HSE Team Made it to Imagine Cup, International Student Project Competition, Finals
An app developed by the Faculty of Computer Science student team has made it to the finals of the Imagine Cup 2017, an international student project technology competition. Together with the other two finalists from Russia, the HSE team will represent their country at the international finals in Seattle this summer, where they will compete for the $100,000 main prize.
At the competition, the students presented Boremeter, an app to monitor an audience’s involvement. It is based on neural networks and computer vision algorithms, and allows users to analyze interest from the audience at lectures, presentations, and master classes. In addition to audience interest analysis, Boremeter can also obtain the audience’s demographics from the video (such as age, gender etc). This feature can help predict the target audience for future events, without the need for surveys.
Boremeter can be used by event organizers to detect the most interested participants; a university lecturer would be able to find the most motivated students; and company representatives could find future clients for collaboration. In addition to that, Boremeter can help evaluate the speaker’s skills, as well as the most impressive parts of the presentation.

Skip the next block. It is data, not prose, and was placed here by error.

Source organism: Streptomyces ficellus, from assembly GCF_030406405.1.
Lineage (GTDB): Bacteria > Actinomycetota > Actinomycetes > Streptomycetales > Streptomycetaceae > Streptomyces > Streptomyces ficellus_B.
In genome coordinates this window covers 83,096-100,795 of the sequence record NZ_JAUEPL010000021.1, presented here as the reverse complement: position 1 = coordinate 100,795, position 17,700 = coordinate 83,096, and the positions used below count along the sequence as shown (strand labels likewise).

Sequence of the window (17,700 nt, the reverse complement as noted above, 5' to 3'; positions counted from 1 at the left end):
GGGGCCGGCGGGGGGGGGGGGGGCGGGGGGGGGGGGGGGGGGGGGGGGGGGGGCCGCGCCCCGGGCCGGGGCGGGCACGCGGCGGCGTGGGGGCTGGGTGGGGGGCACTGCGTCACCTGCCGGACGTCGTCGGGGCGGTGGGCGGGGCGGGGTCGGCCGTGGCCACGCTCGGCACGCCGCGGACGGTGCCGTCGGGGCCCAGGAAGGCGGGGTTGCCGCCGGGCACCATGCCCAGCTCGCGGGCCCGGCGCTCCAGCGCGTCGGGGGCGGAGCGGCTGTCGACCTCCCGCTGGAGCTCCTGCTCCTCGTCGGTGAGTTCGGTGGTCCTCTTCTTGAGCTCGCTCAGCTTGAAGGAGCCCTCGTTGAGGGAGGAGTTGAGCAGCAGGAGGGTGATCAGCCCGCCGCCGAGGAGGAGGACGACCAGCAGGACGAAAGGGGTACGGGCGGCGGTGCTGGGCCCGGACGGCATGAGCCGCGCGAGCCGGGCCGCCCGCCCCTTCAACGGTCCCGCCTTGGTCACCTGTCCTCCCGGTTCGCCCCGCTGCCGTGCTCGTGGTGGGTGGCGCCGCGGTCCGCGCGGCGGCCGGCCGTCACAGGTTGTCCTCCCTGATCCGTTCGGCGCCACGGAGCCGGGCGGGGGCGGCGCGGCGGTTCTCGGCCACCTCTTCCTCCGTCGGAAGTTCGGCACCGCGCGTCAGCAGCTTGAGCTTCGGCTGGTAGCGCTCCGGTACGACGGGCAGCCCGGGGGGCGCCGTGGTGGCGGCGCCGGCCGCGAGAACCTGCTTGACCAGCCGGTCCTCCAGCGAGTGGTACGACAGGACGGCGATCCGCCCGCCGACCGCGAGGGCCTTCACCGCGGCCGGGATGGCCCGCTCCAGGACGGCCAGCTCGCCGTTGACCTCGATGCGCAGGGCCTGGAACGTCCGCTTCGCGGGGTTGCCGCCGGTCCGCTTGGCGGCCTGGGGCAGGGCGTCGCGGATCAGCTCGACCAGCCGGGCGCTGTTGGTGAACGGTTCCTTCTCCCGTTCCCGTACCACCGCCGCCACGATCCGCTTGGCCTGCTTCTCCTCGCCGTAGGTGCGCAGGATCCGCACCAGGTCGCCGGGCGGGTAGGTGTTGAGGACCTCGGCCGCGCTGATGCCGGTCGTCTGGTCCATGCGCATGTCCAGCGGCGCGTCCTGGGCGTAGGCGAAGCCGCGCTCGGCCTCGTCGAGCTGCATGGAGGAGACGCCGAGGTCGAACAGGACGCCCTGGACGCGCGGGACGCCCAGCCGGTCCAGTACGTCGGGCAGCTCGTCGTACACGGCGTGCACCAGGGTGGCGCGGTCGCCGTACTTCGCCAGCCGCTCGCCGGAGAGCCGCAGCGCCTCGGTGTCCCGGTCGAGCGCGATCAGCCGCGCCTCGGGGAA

The HSE team consists of Daria Valter, Artem Shafarostov, and Ilya Soloviev, students of Applied Mathematics and Information Science at the Faculty of Computer Science. Petr Romov and Evgeny Sokolov, members of Yandex staff, supervised the project. The students carried out all the work independently, and met their supervisors at Yandex once a week, where they discussed the next steps in the work. Alexey Artemov, lecturer at the Faculty of Computer Science and computer vision expert at Yandex, advised the team.
‘This project is our term paper at the same time, and that’s why in addition to the three of us, it also involved Petr Romov, our mentor, who really helped us to organize’, said Artem Shafarostov, one of the team members, ‘When we started working on Boremeter, we didn’t have a lot of experience in computer vision technology, and to achieve the best results for our specific task, we had to experiment a lot. At first, it was difficult since our computer resources were limited, but Yandex was very helpful and provided us with clusters. On average, each member of the team spent about 20 hours a week on the project’.
‘The theme of deep learning is very popular today, and the students wanted to try this technology out’, said Petr Romov, ‘I, as a lecturer and event organizer, was very interested in looking at the audience and their reaction to the speaker’s certain actions and understanding how we can monitor the quality of the lecture in general. When you ask people whether they liked the presentation, their opinions may change, for example, depending on the status of the lecturer. What you can’t cheat on is mirroring and body language’.